Ages ago (if slightly more than a year can be considered "ages"), Jeff Rients posted over on his blog a series of twenty short questions that every DM should be prepared to answer for his or her campaign
. I was introduced to this series of questions not by Jeff's blog itself, but rather through the disparate posts scattered across the RPG blogosphere where DMs have endeavored to answer these questions themselves. And so, it's my turn. The following answers will pertain to my DCC campaign (the Game of Taps) and aren't definitive answers but more of an exploration of my initial thoughts about the campaign world. This is part 1 of 4.
What is the deal with my cleric's religion?
Religion varies strongly with alignment. Lawful clerics largely worship deities that represent some aspirational value or sphere of civilization; thus, there may be a god of valor alongside a god of aqueducts. Neutral clerics typically venerate deities tied to forces of nature or the elements or may worship gods far older than the civilizations of man (including the Old Ones). Chaotic clerics usually proffer sacrifices and perform rites in the name of demons, gods of passion and personal power and other beings that represent a "will to power" philosophy; chaotic clerics usually lead cults devoted to these deities and philosophies rather than large temples. Clerics of all alignments, however, may worship the pantheon known as the Metal Gods, though each cleric may focus on a different aspect of the pantheon (more on the Metal Gods is coming soon, I promise).
Where can we go to buy standard equipment?
Though stalls throughout the First City hawk wares of all sorts -- and adventurers will have little trouble in locating a full compliment of essential gear -- it is more likely that adventurers and sellswords find their supplies at any one of the many trading posts or frontier towns that dot the world. When in doubt, a wise adventurer goes looking for the nearest tavern where either the most basic gear can often be found (at a considerable markup) or directions to a nearby reputable merchant may be obtained, thus giving the ring of truth to the old adventurer saying, "Where there's swill, there's a way."
Where can we go to get plate mail custom fitted for this monster I just befriended?
Finding an armorer skilled enough to craft the plate mail isn't the problem; getting the monster to the armorer is. Rare as cities may be in the borderlands, the dwarven redoubt of Hulgaz-Arad has a reputation for straddling both the civilized and savage worlds. As such, traders from all races, peoples and nations are welcome there under the aegis of an ancient curse that prevents racial enmities or the war between Law and Chaos from erupting here. Thus, not only will you be able to get your bugbear friend fitted for plate, but it could even be fine dwarfcraft.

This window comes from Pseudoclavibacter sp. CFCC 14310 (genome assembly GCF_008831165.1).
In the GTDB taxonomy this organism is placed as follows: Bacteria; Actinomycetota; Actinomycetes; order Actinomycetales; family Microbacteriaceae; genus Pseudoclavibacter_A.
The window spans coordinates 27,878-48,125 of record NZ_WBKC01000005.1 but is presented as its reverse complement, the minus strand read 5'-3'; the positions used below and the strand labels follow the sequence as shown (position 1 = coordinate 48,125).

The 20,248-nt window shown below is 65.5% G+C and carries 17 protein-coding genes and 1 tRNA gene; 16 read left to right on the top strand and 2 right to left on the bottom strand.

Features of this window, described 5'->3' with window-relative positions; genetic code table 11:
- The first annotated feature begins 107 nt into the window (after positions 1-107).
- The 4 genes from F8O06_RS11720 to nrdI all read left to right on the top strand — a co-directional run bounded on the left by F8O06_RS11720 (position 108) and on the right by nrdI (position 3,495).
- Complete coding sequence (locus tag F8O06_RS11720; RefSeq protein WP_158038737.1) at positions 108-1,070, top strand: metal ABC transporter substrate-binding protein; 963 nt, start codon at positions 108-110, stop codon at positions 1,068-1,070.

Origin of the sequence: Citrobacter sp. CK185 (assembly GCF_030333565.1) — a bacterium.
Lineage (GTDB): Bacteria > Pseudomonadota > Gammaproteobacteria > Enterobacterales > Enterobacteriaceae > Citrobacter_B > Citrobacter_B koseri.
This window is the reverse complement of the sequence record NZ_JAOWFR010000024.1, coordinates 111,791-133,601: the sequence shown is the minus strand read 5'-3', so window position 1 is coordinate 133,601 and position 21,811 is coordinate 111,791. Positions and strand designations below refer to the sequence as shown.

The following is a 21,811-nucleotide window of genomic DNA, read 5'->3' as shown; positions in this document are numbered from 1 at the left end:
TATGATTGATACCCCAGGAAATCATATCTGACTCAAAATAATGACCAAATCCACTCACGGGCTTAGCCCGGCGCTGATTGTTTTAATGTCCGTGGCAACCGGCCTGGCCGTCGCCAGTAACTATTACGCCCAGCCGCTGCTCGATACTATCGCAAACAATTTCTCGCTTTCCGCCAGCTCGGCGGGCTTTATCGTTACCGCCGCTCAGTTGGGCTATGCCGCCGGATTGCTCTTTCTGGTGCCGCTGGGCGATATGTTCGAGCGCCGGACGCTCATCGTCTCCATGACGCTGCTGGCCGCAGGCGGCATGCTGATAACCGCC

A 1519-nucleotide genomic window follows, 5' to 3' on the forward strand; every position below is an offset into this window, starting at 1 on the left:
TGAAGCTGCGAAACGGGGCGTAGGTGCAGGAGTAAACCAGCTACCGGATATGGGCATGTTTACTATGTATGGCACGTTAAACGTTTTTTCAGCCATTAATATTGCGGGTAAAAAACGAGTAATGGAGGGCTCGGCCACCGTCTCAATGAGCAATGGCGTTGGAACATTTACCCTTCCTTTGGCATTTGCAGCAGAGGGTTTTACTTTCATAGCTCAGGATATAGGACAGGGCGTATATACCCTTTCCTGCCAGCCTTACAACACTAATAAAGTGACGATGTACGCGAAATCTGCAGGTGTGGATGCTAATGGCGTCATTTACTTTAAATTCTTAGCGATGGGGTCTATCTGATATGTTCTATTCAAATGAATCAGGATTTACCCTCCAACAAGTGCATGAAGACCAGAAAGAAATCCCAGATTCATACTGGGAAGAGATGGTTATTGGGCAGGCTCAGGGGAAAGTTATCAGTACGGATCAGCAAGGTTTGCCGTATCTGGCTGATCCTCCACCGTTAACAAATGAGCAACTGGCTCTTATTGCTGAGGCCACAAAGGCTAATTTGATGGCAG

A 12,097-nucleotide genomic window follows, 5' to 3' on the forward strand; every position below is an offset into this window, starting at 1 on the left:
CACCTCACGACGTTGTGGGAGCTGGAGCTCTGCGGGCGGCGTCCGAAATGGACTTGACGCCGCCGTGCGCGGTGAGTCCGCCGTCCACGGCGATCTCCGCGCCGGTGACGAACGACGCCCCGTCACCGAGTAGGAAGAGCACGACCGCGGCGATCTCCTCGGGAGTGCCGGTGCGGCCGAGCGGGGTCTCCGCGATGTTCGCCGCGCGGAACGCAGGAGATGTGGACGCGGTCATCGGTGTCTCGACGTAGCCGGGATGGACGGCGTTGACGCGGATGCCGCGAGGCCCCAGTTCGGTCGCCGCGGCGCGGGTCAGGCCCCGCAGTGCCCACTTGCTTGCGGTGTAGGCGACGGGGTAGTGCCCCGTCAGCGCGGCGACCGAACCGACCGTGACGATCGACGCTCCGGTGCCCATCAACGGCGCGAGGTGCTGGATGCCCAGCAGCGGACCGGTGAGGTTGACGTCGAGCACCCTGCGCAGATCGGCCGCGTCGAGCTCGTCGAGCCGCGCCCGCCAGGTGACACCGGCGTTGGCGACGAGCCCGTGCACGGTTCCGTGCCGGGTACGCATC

Who is the mightiest wizard in the land?
Many scholars debate whether Sezrekan the Elder indeed continues to count as a wizard or whether his (at least) demi-god nature precludes so mundane a moniker. Some speak with fear and wonder among the mages Emirikol or Lokerimon and rightly so. The Emerald Enchanter is the subject of many hushed, furtive whispers. All of these are contenders for the greatest wizard in the land, along with many other mages of today and ages past, and all would be right, as would all be wrong. Each wizard is truly unique, each with his own spells, powers and abilities to shape reality that are particular to him. In short, every wizard is the mightiest and each the least in power (when compared to any other mage).
Who is the greatest warrior in the land?
The names of few warriors are known to common men, but for those who are savvy, the prowess of the warlord Karas of Skall is purported to be the only reason that Chaotic beastmen haven't overrun the frozen steppes of Dalmohad; brutal with sword and axe, Karas long ago lost count of the souls he sent to meet the Yama Kings in the underworld, but a cult has sprung up in his wake collecting their skulls. Rumor has it that, when they collect enough skulls of Karas's fallen foes to build a temple, the cult believes that Karas will ascend to godhood and join the Metal Gods. Though a powerful and savage fighter, Karas's skill at arms may be matched by the strategic mind of pirate king Malice Vull. Vull raids the convoys of ships that ply the southern seas, be they owned by man or monster, with his fleet of devoted seamen. Nominally the ruler of Bastard's Rock -- once a notorious prison, liberated by a prisoner revolution more than a century ago -- Vull maintains a naval superiority that galls all maritime nations and causes all sailors (other than his loyal pirates) to curse his name.
"...the cult believes that Karas will ascend to godhood and join the Metal Gods."ReplyDelete
These Metal Gods... are they ruled by Lemmy?
Whether they are, indeed, ruled by Lemmy or not, all involved definitely agree that Lemmy rules.ReplyDelete